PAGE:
Webinar: Research Spotlight: How 3 trainees are using CanPath data and biosamples

Posted January 4, 2021

January 27, 2021
12:00 pm
to 1:00 pm

This webinar featured three exciting research projects that used data from two of CanPath’s regional cohorts: the BC Generations Project and Atlantic PATH. This webinar also highlights how trainees and researchers can engage with CanPath.

Cancer diagnosis and health behaviour change: A prospective study from the BC Generations Project
Presented by: Molly Sweeney Magee

Cancer survivors are commonly in poorer health than members of the general population, with increased risk of co-morbidities and future additional primary cancers. It has been suggested that a diagnosis of cancer may prompt a change in behaviours key to reducing the risk of these health problems, such as stopping smoking, reducing alcohol intake, and lowering BMI. This study examined this claim by comparing change in smoking, alcohol consumption and BMI for those who were diagnosed with cancer and those who remained cancer-free between baseline and first active follow-up of the BC Generations Project.  

View Molly Sweeney Magee’s Presentation325 KBDownload

About Molly Sweeney Magee

Molly Sweeney Magee is a PhD candidate at the School of Population and Public Health at the University of British Columbia (UBC). She is also a UBC Public Scholar, aiming to improve the application of academic research to real world public health issues. Her PhD work has primarily used BC Generations Project data to examine the role of health behaviours in colorectal cancer prevention and survivorship. Prior to her PhD, she worked as a Research Associate in health behaviour change at University College London. Her primary research interests include cancer prevention, health behaviour change, behavioural intervention design and implementation fidelity. 

Investigating the oral microbiome for biomarker discovery in cancer using data from the Canadian Partnership for Tomorrow’s Health
Presented by: Jacob Nearing

Advances in DNA sequencing have now allowed researchers to investigate microbes in their natural habitat at a community wide level. These advances have enabled researchers to uncover the vast implications that microbial communities (known as the human microbiome) have on human health including their relationships to various cancers. Using saliva samples from Atlantic PATH we have conducted one of the largest surveys of the oral microbiome to investigate factors that impact its composition. We are now using our findings to investigate the potential associations between the development of prostate, breast, and colorectal cancer and the oral microbiome using samples from both Atlantic PATH and Alberta’s Tomorrow Project.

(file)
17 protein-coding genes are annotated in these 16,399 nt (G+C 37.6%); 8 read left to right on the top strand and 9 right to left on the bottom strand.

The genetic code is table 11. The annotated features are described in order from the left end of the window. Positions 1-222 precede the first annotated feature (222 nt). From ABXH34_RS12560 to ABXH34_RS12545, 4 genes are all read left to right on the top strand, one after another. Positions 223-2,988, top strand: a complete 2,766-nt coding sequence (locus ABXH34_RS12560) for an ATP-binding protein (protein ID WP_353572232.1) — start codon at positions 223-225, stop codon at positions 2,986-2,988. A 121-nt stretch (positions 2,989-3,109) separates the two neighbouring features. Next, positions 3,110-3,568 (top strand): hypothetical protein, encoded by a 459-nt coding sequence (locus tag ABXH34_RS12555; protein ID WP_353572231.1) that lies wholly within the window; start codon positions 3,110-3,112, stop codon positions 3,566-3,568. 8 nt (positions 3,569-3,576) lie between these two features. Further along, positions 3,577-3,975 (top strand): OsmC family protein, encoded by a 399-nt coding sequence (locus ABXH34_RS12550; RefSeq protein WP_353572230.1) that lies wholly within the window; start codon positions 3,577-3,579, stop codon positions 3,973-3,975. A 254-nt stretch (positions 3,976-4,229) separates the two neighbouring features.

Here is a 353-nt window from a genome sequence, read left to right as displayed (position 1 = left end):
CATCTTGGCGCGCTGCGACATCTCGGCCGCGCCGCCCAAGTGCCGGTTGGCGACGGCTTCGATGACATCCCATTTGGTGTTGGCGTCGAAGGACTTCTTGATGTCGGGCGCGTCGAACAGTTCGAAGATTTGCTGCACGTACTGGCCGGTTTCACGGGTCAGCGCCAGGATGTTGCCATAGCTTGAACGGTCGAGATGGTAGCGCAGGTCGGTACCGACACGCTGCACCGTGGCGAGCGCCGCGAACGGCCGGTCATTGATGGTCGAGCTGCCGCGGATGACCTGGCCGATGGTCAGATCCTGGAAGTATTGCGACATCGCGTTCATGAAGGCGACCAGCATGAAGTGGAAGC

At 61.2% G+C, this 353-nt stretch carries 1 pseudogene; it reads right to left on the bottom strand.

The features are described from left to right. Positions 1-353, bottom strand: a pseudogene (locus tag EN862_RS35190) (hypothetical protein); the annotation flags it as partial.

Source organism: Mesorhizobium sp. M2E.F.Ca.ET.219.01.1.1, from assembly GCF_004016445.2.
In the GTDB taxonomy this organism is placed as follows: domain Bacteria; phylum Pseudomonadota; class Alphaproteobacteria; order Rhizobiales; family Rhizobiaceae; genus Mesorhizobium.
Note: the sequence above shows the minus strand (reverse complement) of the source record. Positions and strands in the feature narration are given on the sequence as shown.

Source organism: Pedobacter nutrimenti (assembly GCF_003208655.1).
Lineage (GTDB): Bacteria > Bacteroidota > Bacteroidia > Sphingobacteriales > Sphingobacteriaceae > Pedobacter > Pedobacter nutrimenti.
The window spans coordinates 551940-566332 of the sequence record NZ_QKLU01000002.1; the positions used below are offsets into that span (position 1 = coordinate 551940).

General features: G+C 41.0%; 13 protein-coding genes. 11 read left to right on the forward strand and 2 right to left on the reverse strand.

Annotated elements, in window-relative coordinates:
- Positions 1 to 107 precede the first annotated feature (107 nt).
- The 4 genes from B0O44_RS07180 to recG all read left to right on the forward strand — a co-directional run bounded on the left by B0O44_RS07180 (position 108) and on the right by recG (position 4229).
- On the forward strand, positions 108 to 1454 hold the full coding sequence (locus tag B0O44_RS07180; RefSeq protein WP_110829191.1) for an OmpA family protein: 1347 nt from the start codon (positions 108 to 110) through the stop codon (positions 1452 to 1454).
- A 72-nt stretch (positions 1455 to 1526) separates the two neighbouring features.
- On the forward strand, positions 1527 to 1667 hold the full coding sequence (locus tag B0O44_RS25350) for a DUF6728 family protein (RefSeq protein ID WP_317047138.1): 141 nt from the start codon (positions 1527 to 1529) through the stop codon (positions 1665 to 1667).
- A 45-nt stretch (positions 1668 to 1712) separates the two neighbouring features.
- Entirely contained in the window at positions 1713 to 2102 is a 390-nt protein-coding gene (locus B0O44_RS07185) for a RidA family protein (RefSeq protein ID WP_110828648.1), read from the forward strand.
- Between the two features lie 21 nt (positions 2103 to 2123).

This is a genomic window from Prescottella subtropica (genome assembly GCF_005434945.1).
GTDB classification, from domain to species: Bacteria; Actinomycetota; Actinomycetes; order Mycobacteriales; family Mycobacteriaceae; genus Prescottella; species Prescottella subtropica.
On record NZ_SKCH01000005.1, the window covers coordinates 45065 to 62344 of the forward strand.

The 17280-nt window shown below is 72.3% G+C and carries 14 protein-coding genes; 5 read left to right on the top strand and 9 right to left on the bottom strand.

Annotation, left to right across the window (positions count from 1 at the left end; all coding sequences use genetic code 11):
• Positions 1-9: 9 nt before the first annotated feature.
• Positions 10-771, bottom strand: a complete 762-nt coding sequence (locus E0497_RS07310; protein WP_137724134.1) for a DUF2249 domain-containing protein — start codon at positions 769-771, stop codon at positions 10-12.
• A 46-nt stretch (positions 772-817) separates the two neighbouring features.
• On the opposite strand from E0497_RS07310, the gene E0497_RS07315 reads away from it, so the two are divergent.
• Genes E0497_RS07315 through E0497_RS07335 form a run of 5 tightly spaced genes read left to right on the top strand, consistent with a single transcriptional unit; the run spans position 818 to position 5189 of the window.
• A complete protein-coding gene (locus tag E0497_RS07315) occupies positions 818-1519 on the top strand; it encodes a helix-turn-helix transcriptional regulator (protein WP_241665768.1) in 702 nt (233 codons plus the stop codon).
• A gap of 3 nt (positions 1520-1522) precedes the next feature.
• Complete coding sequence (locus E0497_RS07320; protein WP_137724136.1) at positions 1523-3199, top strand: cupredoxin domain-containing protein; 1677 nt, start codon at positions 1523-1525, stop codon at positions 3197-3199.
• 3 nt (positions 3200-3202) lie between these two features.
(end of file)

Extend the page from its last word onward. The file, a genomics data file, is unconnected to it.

View Jacob Nearing’s Presentation2 MBDownload

About Jacob Nearing

Jacob Nearing is a PhD candidate at Dalhousie University in the Department of Microbiology and Immunology working under the supervision of Dr. Morgan Langille. Since beginning graduate school, Jacob has published five papers including three first author publications. He has presented his work at several national and international meetings and received the best poster award at the International Human Microbiome Consortium in 2019.  His research interests include interactions between cancer and the human microbiome, bioinformatics, virology, and data science. His work is currently funded through various scholarships including a Nova Scotia Graduate Student Scholarship and a Research Nova Scotia, Scotia Scholars Award.

Using toenail biomarkers to compare arsenic speciation and metallomic profiles in breast, cervical, prostate, and skin cancers: An analysis of the Atlantic PATH cohort
Presented by: Kalli Hood

The Atlantic provinces may be at higher risk of arsenic-related cancers due to the region’s prevalent well water usage, high geological arsenic, and the age-standardized incidence rates of all cancer, which are the highest in country. This study used novel analytical techniques to measure total metals and arsenic speciation in toenails, an emerging biomarker for heavy metal exposure, and compare profiles between breast, cervical, prostate, and skin cancer cases and control groups. The findings indicated that arsenic methylation capacity, rather than total arsenic, and zinc concentrations may be an important biomarker for cancer.

*Please note that some unpublished findings have been edited out of this presentation.

View Kalli Hood’s Presentation763 KBDownload

About Kalli Hood

Kalli Hood (she/her) is a PhD student at the Centre for Water Resource Studies in Civil and Resource Engineering at Dalhousie University in Halifax, Nova Scotia. Her research is focused on drinking water quality, with a focus on lead and nanoplastics in the distribution system.  Kalli previously worked at the Public Health Agency of Canada for the Centre for Chronic Disease Prevention and Health Promotion branch. She received her MSc in Community Health & Epidemiology from Dalhousie University in 2020, and her BSc in Physics and Mathematics from Mount Allison University in 2017.